Today’s Bible reading
Then Jesus went with them to a place called Gethsemane, and he said to the disciples, “Sit here while I go over there and pray.” He took with him Peter and the two sons of Zebedee, and became anguished and distressed. Then he said to them, “My soul is deeply grieved, even to the point of death. Remain here and stay awake with me.” Going a little farther, he threw himself down with his face to the ground and prayed, “My Father, if possible, let this cup pass from me! Yet not what I will, but what you will.” Then he came to the disciples and found them sleeping. He said to Peter, “So, couldn’t you stay awake with me for one hour? Stay awake and pray that you will not fall into temptation. The spirit is willing, but the flesh is weak.” – Matthew 26:36-41
More thoughts for meditation
When modern Israel wants to show contempt for the occupied Palestinians, they cut down their olive trees. No one cuts down an olive tree out of kindness, they are much too valuable, almost sacred. When Roman Emperor Titus laid siege to Jerusalem in 70AD, he cut down the olive trees in the suburbs to build the siege works. Many of those trees forested the Garden of Gethsemane, no doubt, the garden on the Mount of Olives where Jesus prayed before he was betrayed. Gethsemane was a popular spot outside Jerusalem’s walls to cool off, be seen and relax. The people who cultivate the rival sites of the original garden for today’s pilgrims to enjoy replicate the pleasure the grove might have provided Jesus, who often went there.
In today’s reading, Jesus prays alone in Gethsemane. He is dragged off alone from there. He is deserted by his disciples there. He leaves the muffled quiet of the olive trees to be nailed to a tree amid a forest of jeers.
It is significant that the Lord’s agony started in a garden. Archetypically, a garden is a place of delight, a place of love, a place to drink wine, a place where lovers meet in the moonlight, the place of intimacy. The garden is paradise. The Garden of Eden was Paradise. Adam was the first to inhabit it. Paul types Jesus as a “second Adam,” the first of us in the new creation. Jesus is a redo, a re-entry into Eden. Jesus tells the repentant thief on the cross, “Today you will be with me in Paradise.”
Just before he is crucified, Jesus sweats blood in a garden as a lover. He is not the great King, full of pain because the sheep will not heed the shepherd; nor is he there as the great Magus, full of sorrow because nobody wants to pick up on the truth he has revealed; nor is he the great warrior, frustrated in his efforts to defeat the powers of sin, death, and darkness. These pains and frustrations mostly take place elsewhere, among the crowds, in the temple, in the desert. The garden is for lovers, not for kings, magi, and warriors.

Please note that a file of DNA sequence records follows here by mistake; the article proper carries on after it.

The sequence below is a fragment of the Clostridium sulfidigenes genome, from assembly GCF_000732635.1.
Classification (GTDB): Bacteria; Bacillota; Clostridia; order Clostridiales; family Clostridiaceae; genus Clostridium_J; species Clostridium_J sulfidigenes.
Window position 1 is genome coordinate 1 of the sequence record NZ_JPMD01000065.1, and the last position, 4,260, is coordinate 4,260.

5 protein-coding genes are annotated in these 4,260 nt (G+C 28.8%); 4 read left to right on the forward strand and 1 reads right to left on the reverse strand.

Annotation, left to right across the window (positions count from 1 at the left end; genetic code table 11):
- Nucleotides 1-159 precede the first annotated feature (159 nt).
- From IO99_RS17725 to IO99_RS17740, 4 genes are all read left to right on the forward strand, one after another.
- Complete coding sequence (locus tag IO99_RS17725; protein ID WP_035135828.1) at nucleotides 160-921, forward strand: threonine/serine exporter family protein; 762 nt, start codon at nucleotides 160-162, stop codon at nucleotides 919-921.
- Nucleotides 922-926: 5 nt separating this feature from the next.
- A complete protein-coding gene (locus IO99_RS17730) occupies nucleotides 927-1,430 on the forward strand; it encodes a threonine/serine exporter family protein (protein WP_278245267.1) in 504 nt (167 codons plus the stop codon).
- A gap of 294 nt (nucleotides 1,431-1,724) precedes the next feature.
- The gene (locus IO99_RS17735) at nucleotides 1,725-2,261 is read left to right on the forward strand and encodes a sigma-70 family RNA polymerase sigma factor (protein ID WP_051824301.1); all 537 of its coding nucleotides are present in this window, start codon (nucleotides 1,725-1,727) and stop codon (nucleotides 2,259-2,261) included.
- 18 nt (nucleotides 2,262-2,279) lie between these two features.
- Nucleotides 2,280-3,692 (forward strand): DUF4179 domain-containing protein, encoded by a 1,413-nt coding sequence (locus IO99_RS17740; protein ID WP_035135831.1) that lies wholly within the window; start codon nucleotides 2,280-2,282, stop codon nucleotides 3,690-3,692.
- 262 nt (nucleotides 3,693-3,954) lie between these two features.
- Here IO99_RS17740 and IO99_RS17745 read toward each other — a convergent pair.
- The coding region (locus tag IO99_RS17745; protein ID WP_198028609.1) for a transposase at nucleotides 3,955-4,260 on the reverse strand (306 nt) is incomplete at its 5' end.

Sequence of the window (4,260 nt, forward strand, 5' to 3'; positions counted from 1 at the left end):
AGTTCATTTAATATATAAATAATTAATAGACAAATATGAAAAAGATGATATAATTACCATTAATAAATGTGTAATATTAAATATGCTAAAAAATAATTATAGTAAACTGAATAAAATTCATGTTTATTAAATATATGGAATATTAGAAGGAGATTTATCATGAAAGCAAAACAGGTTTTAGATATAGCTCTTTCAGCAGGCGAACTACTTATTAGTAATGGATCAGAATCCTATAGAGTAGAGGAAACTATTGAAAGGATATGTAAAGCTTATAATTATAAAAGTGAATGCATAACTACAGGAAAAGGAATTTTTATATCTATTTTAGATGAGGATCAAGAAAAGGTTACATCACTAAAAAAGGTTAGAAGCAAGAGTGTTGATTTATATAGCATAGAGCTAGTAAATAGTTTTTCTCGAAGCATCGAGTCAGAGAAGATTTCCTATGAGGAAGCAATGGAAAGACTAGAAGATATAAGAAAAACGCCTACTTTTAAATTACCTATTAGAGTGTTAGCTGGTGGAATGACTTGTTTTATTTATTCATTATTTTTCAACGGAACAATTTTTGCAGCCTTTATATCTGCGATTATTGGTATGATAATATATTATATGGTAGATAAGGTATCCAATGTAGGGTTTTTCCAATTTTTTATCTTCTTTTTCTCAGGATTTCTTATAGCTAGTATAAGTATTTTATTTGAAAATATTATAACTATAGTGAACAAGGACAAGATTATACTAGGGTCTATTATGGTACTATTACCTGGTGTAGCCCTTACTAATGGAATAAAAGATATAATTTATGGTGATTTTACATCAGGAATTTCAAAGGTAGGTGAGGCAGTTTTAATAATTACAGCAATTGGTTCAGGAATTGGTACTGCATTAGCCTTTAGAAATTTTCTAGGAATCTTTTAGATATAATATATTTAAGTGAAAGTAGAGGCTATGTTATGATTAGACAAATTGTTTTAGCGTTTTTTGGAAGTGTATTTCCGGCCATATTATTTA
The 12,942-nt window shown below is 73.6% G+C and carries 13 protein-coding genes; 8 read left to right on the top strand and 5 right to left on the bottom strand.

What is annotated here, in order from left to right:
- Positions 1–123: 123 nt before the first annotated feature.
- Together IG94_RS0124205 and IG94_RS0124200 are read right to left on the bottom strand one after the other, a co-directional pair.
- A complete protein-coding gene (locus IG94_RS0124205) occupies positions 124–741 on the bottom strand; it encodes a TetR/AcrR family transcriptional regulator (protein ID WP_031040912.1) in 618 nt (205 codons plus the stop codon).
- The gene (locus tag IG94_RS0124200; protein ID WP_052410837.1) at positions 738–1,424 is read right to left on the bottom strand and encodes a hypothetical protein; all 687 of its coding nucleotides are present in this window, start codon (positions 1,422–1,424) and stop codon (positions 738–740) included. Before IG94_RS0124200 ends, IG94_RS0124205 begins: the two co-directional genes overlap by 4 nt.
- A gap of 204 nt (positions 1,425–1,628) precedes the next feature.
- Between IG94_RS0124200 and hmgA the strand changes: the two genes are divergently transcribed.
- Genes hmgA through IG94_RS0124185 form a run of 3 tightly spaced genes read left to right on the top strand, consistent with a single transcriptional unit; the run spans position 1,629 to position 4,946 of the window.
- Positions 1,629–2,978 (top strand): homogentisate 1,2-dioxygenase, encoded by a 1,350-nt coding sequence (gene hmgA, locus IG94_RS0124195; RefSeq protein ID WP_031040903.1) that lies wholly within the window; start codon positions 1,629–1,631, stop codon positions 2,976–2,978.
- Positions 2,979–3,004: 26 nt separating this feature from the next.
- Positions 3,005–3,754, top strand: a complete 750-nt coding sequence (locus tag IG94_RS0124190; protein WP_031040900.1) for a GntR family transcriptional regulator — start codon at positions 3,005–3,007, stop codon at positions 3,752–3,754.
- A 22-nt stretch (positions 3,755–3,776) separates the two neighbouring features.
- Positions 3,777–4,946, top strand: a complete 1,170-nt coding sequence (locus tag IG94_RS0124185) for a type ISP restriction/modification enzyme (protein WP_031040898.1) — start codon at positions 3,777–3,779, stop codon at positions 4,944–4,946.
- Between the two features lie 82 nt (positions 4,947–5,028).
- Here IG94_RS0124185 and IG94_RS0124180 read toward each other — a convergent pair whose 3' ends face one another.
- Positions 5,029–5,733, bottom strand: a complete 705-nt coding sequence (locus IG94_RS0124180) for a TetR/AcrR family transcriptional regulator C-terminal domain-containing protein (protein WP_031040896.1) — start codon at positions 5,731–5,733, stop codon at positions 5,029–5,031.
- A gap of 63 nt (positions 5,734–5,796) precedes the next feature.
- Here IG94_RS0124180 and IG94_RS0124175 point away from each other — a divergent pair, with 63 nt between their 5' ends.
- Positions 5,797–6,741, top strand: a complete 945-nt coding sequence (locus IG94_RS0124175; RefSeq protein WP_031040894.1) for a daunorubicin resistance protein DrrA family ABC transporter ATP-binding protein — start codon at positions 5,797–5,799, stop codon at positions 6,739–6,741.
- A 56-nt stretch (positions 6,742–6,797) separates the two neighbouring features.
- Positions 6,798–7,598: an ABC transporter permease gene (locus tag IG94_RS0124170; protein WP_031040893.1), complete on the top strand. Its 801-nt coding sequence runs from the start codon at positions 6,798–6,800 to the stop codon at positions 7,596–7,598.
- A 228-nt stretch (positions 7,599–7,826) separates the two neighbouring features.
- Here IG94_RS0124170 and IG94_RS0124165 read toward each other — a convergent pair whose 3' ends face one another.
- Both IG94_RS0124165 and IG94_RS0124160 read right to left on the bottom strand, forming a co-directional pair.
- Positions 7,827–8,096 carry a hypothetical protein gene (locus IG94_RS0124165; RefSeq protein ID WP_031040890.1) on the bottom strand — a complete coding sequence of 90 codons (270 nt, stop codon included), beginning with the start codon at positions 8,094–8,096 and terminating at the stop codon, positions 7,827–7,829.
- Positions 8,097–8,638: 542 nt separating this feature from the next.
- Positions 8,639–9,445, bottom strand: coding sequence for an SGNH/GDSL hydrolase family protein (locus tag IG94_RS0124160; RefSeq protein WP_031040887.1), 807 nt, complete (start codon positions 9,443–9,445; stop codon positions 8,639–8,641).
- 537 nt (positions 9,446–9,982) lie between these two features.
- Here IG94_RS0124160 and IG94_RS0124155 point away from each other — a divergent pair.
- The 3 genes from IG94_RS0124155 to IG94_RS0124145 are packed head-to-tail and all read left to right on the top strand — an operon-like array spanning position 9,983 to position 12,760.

It is Jesus, the lover, the one who calls us to intimacy and delight with him, who sweats blood in the garden. Jesus is alone, misunderstood, lonely, isolated, without support. We see his suffering as a lover; the agony of a heart that’s ultra-sensitive, gentle, loving, understanding, warm, inviting, hungry to embrace everyone, but a heart which instead finds itself misunderstood, alone, isolated, hated, brutalized, facing murder.
You have probably been falsely accused or cut off by a friend. I suspect Walter Wallace’s mother and wife feel alone in their grief, even though they are surrounded by supporters and media attention. Jesus knows that kind of isolation and loneliness. We see him in Gethsemane as a lover who’s been misunderstood and humiliated. He’s the upright man publicly accused of lying, now vulnerable and defenseless. He’s the sensitive woman who discovers someone has been telling a false story to her friends and they are all suspicious she was ever who she pretended to be. You may have been there and also prayed something like, “If it is possible, let this cup pass from me!”
Suggestions for action
It has been such a bruising year! If you’ve been following politics, you may end up exhausted and hopeless, wondering if there is anyone actually in the community to which you have been giving attention. If you hoped for societal change in the face of systemic, murderous racism, the tragedy still reverberating in West Philadelphia surely made you cry with frustration and pain. The virus comes into town like a cruel power to cut down our olive trees. Jesus is drinking that cup with you.
The isolated may isolate, but Jesus is isolated with them. Our loneliness may be an existential reality for us, but Jesus is with us there, too. [Sings Andrew Yang]